4. Kitty says:

    Dear Dennis,

    I am sorry…I am confused.

    1. you say: “My small cell observations and experience show that small cell works even better than I anticipated. But not because bees were artificially enlarged. They weren’t. And not because small sized bees are more natural than larger ones. They aren’t.”
    IF not, then why?
    2. you say: “Most of the onerous small cell regression process can be eliminated and the benefits still obtained. It’s possible to move beyond small cell beekeeping and focus on a more natural way to keep bees.”
    So…what exactly are you doing if not small cell regression? What is your natural way to keep bees?
    3. you say “And unlike anything related to small cell beekeeping, my beekeeping is easier than ever. It’s just better to work with the bees than against them. I’m a natural and not a small cell beekeeper now.”
    Same question: if unrelated to small cell, what is it related to? What is a natural vs. a small cell beekeeper?

    Thank you!

    • -dm says:

      Hi Kitty

      Maybe I could be clearer on the progression of my beekeeping experience.
      – started out in high school mastering traditional commercial beekeeping practices.
      – after college moved on to several decades of ‘enlightened’ commercial beekeeping.
      – suffered the consequences of enlightenment and tried alternative approaches.
      – then small cell.
      – left commercial beekeeping.
      – ended up natural beekeeping.

      Small cell was a stepping stone to get this commercial beekeeper thinking in a new way. But continue thinking I did. And becoming a natural beekeeping was the result.

      1.IF not, then why?

      Remember I was trying to find a way to keep healthy, productive bees without killing them and wrecking all my equipment with pesticides. Using small cell comb allowed me to do that. Small cell worked because it’s a better approximation to a natural broodnest core. And it’s in the core area where some very important seasonal behavior, like broodnest cleansing, occurs.

      2. So…what exactly are you doing….

      Small cell beekeeping involves much more than just running bees on a smaller cell size comb and not treating. The Lusbys proposed that today’s honeybees were artificially enlarged and suffering from the consequences. They offered an entire beekeeping methodology to return, or regress, the honeybee back to it’s original state. It’s available on BeeSource’s POV. In small cell beekeeping regression is the main focus. Cell size is just a part of that focus.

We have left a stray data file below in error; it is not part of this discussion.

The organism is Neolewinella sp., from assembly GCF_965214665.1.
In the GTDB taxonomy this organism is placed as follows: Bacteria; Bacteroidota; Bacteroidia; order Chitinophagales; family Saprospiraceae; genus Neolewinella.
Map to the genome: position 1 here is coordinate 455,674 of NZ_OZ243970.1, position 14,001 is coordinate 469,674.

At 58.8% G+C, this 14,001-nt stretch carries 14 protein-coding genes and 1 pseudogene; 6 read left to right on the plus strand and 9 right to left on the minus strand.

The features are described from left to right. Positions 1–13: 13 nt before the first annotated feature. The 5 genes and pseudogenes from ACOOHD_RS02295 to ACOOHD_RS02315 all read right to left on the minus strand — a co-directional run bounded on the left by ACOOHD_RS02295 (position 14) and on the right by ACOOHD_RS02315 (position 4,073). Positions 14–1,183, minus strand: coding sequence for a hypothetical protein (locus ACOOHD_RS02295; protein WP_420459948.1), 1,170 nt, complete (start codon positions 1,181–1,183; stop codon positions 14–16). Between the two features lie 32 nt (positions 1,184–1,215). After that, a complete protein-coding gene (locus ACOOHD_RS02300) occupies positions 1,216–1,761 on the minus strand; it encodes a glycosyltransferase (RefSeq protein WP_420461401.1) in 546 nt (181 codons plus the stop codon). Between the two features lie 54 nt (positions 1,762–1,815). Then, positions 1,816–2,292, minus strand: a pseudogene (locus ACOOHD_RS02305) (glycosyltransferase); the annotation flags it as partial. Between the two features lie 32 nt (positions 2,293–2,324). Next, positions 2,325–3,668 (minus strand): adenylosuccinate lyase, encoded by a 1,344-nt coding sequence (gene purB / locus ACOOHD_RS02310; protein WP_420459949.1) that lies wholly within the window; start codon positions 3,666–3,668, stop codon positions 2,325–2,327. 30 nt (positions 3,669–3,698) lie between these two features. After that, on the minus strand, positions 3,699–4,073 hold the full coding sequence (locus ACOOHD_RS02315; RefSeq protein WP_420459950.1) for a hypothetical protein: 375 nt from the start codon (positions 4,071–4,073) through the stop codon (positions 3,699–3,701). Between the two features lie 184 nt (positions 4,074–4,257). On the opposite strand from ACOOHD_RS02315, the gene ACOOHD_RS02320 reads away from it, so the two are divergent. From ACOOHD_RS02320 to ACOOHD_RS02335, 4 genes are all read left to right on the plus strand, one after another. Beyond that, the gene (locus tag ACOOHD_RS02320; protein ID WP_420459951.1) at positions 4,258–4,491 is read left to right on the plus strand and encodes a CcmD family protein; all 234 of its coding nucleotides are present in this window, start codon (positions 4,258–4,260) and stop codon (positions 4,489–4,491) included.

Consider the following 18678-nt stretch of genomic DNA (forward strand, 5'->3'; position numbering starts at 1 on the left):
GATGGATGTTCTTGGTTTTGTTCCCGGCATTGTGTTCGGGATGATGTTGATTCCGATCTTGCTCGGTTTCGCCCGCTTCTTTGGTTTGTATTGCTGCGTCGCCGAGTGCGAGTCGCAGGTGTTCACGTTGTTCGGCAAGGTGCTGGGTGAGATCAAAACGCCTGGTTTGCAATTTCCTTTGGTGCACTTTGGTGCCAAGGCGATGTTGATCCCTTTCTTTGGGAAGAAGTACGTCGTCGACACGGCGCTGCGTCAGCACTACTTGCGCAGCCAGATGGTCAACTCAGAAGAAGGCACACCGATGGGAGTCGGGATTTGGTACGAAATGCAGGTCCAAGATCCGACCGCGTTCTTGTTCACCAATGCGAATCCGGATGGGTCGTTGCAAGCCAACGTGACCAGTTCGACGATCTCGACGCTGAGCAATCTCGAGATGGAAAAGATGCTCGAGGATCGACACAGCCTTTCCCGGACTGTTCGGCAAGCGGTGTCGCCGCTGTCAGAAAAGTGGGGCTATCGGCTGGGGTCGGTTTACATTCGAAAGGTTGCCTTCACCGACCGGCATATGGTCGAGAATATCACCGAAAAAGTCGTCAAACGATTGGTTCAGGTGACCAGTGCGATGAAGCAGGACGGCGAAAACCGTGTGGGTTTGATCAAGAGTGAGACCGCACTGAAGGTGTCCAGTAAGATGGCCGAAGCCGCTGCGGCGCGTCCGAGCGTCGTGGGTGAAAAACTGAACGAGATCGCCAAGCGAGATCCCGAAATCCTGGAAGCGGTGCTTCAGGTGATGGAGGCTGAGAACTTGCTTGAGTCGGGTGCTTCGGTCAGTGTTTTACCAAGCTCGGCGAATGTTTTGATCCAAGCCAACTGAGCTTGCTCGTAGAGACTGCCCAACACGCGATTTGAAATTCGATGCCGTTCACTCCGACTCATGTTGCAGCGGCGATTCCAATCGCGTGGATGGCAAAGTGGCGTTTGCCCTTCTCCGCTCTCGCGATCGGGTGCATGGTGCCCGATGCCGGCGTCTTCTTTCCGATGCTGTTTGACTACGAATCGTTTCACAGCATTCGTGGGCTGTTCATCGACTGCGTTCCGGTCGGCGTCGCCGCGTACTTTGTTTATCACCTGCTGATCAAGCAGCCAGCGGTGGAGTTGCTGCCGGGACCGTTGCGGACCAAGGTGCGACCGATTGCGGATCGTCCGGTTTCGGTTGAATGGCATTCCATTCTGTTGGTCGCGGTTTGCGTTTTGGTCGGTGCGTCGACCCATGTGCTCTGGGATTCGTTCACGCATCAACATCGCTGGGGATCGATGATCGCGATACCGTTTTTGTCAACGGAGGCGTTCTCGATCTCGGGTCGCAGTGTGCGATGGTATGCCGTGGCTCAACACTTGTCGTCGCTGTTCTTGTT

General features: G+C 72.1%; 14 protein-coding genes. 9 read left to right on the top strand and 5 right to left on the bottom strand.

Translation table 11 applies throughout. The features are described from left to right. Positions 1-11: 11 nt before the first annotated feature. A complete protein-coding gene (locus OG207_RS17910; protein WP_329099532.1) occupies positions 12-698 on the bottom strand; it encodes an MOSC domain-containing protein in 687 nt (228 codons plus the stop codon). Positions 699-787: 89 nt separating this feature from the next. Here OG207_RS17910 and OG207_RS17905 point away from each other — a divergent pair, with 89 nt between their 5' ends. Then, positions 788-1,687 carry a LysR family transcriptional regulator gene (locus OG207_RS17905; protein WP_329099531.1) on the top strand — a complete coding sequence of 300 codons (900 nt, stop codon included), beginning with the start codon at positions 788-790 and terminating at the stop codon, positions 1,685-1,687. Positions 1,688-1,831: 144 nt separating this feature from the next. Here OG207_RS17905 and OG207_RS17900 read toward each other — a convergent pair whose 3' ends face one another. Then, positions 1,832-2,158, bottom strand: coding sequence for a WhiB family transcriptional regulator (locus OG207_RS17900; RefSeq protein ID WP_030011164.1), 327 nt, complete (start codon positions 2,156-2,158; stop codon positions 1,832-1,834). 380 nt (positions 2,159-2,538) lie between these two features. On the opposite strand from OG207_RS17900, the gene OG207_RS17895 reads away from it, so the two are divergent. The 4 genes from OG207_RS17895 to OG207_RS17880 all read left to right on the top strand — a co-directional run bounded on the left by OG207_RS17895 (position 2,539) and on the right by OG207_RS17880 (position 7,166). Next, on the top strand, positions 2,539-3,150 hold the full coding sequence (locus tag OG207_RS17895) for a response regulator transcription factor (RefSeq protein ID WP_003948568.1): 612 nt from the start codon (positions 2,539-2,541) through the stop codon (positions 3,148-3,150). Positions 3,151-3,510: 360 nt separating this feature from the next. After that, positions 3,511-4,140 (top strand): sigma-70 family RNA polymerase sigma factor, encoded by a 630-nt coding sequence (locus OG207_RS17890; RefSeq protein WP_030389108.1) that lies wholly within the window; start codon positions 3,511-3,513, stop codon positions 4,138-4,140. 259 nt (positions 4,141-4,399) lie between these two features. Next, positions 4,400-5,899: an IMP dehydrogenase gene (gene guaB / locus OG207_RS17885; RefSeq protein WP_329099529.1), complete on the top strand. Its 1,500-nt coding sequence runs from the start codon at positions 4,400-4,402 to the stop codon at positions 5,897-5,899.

Natural beekeeping has nothing to do with regressing bees. In natural beekeeping cell size can play a part, as natural beekeepers use available beekeeping equipment to approximate a broodnest’s natural form. But a natural beekeeper not constrained by equipment will allow the bees to build a natural broodnest. And then will design/build his equipment to suit that form. Hence the popularity of the tbh.

      But tbhs aren’t for everyone or every situation. A commercial beekeeper with 10,000 can become a natural beekeeper. But I doubt he could remain a commercial beekeeper if he had to convert and run 10,000 tbhs.

      I think my home page best details my thoughts on natural beekeeping. Notice it’s not nearly as complicated as the Lusby approach.

      3.if unrelated to small cell, what is it related to?

      Kitty if you read the Lusby’s paper, you’ll see the difference. The Lusby offer a ‘regression’ solution to artificially enlarged bees. In the process the bees are often forced into situations that aren’t natural for them. As a result, regression becomes an onerous process that’s prone to fail on many levels.

      In contrast, natural looks at what the bees want and facilitates it with the least amount of interference.